A lot has been written about the failures of performance pay. In our search for explanations, we have considered everything from plan design to performance measurement, from upping our investments in training to employing social feedback techniques. We often overlook, however, a little thing called accountability.
One out of every two managers is terrible at accountability. That is the conclusion of research covering more than 5,400 upper level managers across the globe, completed by Darren Overfield (Senior Consultant at Kaplan Devries) and Rob Kaiser (President of Kaiser Leadership Solutions). That's right. Holding people accountable, according to this team, is the single most shirked responsibility of executives.
Their explanation for this deficit of managerial fortitude?
... there is an even deeper explanation for the lack of managerial courage to hold employees to account for their performance. The evidence comes from experimental studies of cooperation and the problem of "free-riding," which reveal the individual- and group-level outcomes that accrue when some team members don't carry their weight and drag on the performance of others. The first lesson from this research is that within a group, free-riders and cheaters often get ahead of hard working contributors: they enjoy the benefits of group membership without making the personal sacrifice.
However, groups of cooperative contributors outperform groups of cheating free-riders. Thus, it is no surprise that groups in which free-riders are punished for their loafing outperform groups in which they are not. But the interesting finding in all of this is that the person who does the punishing actually pays a personal price in terms of lost social support. In a nutshell, group performance requires that someone plays the role of sheriff, but it is a thankless job.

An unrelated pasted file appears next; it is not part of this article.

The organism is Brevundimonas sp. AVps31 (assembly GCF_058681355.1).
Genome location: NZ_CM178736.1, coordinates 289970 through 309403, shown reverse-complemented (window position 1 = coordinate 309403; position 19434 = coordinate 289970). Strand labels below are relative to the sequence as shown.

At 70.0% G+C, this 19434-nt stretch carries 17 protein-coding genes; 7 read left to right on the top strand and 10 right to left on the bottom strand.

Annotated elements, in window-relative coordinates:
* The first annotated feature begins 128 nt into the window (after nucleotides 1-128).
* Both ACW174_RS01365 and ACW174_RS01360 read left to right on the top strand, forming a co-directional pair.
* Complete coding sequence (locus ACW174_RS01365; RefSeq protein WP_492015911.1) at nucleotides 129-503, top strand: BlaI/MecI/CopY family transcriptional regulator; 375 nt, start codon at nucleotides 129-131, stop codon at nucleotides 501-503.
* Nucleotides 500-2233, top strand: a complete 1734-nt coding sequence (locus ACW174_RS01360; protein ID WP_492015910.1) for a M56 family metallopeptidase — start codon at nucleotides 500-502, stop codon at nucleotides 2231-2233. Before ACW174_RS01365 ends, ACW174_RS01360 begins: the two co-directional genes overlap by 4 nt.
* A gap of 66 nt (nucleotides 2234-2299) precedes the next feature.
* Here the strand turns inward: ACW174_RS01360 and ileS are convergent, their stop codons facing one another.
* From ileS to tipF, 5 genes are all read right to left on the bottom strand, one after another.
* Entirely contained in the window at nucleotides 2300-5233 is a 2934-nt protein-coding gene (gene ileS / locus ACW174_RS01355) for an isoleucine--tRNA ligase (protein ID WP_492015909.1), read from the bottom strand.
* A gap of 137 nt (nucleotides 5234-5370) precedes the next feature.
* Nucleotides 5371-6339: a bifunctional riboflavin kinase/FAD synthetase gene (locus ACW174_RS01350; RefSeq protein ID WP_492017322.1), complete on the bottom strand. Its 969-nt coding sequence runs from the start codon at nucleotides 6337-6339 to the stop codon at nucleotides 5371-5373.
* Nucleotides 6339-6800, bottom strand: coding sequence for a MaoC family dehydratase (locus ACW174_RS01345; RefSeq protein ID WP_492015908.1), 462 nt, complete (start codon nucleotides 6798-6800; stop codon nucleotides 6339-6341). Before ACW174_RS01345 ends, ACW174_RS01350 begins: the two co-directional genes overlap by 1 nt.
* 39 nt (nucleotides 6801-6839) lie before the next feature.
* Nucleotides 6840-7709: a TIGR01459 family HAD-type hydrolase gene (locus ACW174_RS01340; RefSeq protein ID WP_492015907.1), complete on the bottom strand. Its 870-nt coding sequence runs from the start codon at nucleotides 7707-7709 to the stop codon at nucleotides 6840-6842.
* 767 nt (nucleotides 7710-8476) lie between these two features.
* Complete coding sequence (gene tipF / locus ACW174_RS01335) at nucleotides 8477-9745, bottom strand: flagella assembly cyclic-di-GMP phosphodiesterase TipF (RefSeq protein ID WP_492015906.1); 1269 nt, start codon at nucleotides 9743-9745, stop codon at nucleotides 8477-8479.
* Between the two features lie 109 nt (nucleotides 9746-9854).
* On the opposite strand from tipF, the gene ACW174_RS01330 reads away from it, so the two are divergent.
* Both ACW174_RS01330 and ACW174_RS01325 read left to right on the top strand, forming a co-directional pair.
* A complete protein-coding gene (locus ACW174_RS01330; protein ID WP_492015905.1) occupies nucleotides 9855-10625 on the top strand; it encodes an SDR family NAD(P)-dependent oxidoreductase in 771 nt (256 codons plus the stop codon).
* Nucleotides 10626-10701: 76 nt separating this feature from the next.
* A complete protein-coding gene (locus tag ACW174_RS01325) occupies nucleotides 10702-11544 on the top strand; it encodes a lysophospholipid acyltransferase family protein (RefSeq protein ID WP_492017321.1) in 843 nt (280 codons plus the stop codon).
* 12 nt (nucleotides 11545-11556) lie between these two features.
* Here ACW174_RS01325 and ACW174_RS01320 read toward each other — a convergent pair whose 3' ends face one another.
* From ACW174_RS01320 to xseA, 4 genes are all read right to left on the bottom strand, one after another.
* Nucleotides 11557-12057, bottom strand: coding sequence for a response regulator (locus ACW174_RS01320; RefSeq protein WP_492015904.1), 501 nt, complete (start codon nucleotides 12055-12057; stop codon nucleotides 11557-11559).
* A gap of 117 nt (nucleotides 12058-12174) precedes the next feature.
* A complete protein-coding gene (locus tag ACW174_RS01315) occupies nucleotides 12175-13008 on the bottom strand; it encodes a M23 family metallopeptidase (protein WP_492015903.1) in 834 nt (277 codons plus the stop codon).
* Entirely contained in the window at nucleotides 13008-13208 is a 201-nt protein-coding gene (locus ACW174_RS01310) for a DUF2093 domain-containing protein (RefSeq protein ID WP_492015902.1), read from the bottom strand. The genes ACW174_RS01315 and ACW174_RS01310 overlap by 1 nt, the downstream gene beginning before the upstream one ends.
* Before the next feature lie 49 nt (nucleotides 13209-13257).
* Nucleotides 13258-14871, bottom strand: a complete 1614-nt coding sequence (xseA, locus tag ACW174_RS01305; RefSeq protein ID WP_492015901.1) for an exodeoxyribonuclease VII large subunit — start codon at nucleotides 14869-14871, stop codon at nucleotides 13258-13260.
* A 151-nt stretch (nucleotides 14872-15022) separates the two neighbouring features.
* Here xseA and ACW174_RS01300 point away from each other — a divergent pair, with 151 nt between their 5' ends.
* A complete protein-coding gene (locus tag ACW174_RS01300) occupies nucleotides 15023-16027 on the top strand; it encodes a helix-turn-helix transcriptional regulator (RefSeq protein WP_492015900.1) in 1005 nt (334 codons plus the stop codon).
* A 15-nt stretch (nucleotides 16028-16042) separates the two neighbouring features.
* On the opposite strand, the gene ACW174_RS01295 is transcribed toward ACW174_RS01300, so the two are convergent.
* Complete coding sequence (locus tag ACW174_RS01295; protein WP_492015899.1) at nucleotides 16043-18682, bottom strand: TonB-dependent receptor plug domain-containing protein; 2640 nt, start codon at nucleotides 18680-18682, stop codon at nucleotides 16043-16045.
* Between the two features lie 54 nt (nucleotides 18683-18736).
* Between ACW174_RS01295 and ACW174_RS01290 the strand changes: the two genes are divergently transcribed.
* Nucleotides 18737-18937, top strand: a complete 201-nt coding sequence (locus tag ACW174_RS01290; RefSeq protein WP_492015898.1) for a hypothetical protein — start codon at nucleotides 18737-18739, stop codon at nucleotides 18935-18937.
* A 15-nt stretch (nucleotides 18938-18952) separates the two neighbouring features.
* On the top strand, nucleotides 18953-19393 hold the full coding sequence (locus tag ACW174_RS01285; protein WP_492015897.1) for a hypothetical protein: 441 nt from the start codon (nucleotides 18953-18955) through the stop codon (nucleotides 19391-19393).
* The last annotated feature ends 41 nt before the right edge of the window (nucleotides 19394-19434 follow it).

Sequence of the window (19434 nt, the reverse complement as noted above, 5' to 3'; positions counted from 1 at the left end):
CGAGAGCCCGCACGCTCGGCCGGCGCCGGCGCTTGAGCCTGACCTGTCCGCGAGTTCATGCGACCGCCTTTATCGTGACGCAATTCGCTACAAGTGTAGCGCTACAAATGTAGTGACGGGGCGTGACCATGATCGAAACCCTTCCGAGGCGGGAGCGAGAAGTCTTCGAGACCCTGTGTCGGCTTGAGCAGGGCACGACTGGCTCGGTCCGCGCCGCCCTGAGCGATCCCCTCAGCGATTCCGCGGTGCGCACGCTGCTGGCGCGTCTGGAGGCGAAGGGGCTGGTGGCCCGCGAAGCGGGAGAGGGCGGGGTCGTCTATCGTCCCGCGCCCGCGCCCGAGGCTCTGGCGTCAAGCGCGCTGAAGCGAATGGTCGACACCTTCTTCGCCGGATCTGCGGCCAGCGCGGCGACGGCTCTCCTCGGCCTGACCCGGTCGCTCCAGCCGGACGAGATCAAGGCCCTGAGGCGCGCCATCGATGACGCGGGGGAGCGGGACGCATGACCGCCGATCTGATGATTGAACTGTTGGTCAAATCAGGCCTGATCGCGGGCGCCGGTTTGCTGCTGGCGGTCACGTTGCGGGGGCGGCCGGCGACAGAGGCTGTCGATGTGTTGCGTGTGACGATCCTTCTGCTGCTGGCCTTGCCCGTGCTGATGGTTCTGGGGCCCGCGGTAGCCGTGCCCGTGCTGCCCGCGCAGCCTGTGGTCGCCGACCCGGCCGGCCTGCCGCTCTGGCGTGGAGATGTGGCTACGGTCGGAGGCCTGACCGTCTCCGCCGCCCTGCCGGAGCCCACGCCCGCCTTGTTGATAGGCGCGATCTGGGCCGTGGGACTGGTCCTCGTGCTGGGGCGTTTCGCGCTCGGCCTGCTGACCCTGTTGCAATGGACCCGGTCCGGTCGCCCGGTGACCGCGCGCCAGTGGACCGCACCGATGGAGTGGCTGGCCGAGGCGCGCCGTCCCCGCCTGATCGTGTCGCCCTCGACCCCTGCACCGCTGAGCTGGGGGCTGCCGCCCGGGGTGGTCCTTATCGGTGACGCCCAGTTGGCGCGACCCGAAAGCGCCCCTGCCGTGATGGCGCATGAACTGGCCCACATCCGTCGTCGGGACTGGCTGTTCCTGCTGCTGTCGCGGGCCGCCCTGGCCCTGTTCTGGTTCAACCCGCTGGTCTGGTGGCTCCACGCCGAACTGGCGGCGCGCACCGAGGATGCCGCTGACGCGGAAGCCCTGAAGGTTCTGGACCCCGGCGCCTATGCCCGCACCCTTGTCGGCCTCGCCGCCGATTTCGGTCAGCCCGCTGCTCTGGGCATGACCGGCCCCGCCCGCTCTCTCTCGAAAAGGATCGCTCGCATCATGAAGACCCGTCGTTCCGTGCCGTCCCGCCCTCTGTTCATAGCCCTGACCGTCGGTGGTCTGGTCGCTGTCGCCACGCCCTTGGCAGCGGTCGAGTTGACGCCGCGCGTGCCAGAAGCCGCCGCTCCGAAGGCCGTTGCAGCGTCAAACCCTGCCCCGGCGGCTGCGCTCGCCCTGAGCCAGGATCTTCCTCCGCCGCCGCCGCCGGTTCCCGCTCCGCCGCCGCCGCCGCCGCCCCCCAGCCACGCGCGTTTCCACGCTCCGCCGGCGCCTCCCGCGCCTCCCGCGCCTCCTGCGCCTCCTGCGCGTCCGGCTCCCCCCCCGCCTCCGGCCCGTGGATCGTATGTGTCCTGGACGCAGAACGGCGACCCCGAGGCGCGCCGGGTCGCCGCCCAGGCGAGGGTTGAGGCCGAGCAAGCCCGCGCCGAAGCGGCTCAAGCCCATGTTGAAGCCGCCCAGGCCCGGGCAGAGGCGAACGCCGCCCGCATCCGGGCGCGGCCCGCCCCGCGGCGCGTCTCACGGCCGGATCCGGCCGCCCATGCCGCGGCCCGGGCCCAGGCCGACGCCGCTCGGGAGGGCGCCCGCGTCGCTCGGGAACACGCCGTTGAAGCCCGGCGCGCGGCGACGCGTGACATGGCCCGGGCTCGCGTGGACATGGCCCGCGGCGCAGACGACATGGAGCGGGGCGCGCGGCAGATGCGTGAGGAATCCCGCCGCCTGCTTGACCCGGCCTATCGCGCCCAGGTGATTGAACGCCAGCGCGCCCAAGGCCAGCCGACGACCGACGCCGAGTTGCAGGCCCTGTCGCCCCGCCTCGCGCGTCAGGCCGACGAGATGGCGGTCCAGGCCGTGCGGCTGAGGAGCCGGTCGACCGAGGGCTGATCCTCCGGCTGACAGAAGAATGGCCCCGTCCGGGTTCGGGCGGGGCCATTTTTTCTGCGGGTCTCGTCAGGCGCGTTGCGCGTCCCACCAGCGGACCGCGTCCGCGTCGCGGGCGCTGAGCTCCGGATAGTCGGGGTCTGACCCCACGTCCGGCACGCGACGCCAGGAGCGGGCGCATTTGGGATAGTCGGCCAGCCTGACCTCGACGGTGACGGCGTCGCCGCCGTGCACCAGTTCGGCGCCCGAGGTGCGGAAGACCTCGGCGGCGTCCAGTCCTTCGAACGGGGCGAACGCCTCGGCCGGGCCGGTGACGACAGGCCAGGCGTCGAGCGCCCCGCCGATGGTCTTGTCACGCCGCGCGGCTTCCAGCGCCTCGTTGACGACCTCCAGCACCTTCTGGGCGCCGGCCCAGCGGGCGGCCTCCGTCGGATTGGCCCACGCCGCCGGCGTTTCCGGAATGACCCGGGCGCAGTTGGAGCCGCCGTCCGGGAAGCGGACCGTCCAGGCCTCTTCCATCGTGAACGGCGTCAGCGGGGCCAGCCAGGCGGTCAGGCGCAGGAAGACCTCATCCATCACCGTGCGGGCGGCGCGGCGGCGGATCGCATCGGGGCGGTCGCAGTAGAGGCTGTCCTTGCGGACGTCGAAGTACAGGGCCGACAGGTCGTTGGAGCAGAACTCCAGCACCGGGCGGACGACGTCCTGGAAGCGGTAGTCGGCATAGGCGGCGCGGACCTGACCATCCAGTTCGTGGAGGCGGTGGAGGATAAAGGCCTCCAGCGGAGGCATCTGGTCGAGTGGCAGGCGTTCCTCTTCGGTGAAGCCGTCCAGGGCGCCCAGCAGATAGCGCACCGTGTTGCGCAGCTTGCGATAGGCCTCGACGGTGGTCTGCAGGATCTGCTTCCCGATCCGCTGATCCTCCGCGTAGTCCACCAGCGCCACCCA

If this holds true, can it be any wonder that we struggle to make pay for performance work? In many places and in lots of organizational cultures, the odds are stacked heavily against the manager who goes out on a limb and makes tough reward calls -- withholding from one individual or group in order to reward another who cranked out the effort and energy to make success happen. Without support and reinforcement, and lacking sufficient positive consequences, paying for performance can indeed be a thankless task. When the rest of the management team is in it for the popularity, avoiding unpleasantries and tough conversations, fighting for maximum rewards for their teams, deserved or not, it is the exceptional leader who will stick their neck out and making the right pay calls.
Are half or more of your managers failing at pay for performance? Before you bother fiddling with the merit matrix, performance rating scale or bonus plan design, perhaps the place to begin is taking a good hard look at the state of accountability in your shop.
If nothing else, it's good to have a real bead on the size of the boulder you're trying to push up the hill.
Ann Bares is the Founder and Editor of the Compensation Café, Author of Compensation Force and Managing Partner of Altura Consulting Group LLC, where she provides compensation consulting services to a wide range of client organizations. She earned her M.B.A. at Northwestern University’s Kellogg School and is a bookhound and aspiring cook in her spare time. Follow her on Twitter at @annbares.
Image courtesy of bigscreenanimation.com